The unique art collection of David Bowie is to be revealed to the public for the first time

The musician's life as a collector was something he kept almost entirely hidden from public view.
But now, nearly 300 works by artists including Damien Hirst, Henry Moore and Marcel Duchamp will go on display at Sotheby's in London, before being sold at auction in November.
Born and raised in South London, David Bowie was also drawn to chroniclers of the capital's streets such as Leon Kossoff and Frank Auerbach.
The singer was also fascinated by British landscapes and collected works by artists including John Virtue. Seven of his monochrome works are included in the sale.
But the broad ranging collection is not limited to British art. Among the more maverick works is a piece by Duchamp - A Bruit Secret - in which he placed a ball of string between two brass plates, with an unknown object hidden in the middle. It is expected to fetch up to £250,000.
The American artist Jean-Michel Basquiat's graffiti-style painting Air Power is the most valuable lot in the auction, with an estimated value of between £2.5m - £3.5m.
Bowie bought the painting a year after he played the role of the artist's mentor, Andy Warhol, in the 1996 film Basquiat.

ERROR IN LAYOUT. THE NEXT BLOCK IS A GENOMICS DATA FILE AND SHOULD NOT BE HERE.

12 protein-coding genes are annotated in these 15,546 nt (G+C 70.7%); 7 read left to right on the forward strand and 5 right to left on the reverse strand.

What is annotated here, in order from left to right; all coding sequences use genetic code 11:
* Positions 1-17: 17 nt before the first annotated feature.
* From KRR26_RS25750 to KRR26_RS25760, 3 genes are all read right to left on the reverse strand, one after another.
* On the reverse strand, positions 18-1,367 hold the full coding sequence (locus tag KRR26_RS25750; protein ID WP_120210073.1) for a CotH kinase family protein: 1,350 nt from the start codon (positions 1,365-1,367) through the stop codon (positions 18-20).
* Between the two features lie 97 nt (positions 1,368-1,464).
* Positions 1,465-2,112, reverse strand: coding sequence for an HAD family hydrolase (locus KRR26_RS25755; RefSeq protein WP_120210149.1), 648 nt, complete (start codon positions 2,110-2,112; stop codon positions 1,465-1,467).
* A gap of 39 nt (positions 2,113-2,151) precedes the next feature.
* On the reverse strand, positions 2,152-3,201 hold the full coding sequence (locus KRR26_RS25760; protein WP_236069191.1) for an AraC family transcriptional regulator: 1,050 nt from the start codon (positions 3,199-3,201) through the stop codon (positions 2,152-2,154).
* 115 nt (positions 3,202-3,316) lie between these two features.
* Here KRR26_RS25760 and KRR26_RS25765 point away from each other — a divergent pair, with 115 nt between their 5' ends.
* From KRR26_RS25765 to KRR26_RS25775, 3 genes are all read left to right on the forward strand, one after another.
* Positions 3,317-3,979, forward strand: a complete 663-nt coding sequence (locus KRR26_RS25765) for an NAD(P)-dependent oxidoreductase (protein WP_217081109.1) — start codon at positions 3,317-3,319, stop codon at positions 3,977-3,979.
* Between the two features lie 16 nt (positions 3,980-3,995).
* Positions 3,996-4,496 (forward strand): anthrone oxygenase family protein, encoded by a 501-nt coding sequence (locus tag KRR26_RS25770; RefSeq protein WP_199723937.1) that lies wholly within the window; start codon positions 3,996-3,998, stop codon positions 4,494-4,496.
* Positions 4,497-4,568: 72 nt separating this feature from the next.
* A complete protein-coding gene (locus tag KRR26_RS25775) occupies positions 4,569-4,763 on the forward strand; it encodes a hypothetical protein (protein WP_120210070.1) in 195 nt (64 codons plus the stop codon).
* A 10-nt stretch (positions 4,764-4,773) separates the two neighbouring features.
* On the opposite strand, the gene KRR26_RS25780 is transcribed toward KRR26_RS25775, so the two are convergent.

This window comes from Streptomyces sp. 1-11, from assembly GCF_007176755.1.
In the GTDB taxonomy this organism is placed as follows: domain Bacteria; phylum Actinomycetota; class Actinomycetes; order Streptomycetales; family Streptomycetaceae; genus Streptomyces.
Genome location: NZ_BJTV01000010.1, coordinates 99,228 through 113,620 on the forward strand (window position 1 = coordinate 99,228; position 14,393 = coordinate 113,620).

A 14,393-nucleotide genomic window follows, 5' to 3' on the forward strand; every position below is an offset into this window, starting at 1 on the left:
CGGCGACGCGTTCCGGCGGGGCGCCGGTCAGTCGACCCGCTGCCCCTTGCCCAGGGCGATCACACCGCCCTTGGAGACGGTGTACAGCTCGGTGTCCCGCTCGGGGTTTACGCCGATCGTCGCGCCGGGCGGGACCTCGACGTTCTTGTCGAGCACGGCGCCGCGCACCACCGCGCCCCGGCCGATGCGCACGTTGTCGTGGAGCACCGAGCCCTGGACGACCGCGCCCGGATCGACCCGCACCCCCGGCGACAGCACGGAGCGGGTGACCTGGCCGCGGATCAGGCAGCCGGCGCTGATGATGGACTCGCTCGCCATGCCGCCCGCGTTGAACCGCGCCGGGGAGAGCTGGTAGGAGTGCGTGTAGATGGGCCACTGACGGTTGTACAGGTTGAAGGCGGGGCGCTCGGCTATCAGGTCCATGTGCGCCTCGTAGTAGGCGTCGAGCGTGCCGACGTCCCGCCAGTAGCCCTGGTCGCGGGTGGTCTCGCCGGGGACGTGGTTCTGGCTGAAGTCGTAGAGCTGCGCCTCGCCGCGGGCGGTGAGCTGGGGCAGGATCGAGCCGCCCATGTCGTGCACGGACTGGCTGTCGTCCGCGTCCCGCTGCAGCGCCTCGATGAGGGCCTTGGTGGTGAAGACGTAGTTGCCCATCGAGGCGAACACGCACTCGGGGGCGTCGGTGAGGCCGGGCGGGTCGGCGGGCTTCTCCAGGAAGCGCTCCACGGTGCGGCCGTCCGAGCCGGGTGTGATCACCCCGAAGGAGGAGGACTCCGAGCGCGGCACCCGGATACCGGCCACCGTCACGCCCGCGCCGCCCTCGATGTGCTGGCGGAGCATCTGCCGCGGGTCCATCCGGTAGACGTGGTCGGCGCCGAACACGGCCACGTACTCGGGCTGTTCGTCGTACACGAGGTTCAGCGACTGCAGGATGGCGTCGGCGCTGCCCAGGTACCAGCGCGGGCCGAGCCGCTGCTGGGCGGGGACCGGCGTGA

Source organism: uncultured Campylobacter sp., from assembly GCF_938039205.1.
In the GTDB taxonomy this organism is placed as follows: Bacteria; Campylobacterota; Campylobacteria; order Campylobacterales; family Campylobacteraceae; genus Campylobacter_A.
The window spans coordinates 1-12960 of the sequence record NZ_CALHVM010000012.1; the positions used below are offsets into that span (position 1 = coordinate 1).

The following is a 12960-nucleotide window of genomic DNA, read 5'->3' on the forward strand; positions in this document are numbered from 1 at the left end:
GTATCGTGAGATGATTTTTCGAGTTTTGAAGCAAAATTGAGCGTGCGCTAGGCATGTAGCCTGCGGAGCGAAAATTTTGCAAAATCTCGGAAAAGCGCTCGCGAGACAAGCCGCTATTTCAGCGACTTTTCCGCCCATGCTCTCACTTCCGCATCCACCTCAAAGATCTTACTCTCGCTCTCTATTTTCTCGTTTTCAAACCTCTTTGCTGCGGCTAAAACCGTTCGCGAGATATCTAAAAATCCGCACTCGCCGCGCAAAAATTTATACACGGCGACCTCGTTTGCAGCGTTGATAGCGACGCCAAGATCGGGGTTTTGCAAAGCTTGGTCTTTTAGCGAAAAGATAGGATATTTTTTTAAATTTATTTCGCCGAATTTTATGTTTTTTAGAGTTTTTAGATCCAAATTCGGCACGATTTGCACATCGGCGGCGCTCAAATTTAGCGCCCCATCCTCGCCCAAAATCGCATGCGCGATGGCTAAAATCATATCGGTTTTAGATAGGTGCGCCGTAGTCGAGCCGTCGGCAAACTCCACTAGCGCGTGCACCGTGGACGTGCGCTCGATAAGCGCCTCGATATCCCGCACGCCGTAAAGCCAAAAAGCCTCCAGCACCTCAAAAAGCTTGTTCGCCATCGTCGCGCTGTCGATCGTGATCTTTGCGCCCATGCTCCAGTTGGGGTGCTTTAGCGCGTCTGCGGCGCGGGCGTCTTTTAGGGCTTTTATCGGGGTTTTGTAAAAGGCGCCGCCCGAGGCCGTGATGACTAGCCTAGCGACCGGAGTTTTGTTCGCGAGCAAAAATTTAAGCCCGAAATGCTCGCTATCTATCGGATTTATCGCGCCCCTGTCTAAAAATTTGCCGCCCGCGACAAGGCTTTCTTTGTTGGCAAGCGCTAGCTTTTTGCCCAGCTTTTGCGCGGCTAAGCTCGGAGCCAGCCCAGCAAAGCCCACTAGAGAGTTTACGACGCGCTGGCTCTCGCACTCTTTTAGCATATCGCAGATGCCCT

The artist and writer Matthew Collings says the collection reflected Bowie's personality.
Although Bowie told the BBC in 1999 "The only thing I buy obsessively and addictively is art," little had been known about his life as an art collector.
He did not buy on the basis of reputation or for investment, but because of his own personal response to each artist and their work.
Bowie loved the art world. In 1994, in an unusual move for a rock superstar, he joined the editorial board of a quarterly arts magazine Modern Painters where he was introduced to the novelist William Boyd.
Boyd also thinks the art world appealed to Bowie because it was so different from his music career.
As well as 267 paintings, more than 120 items of 20th Century furniture and sculpture will also be auctioned. Among them, a striking 1960s stereo cabinet created by the Italian designers Achille and Pier Giacomo Castiglioni.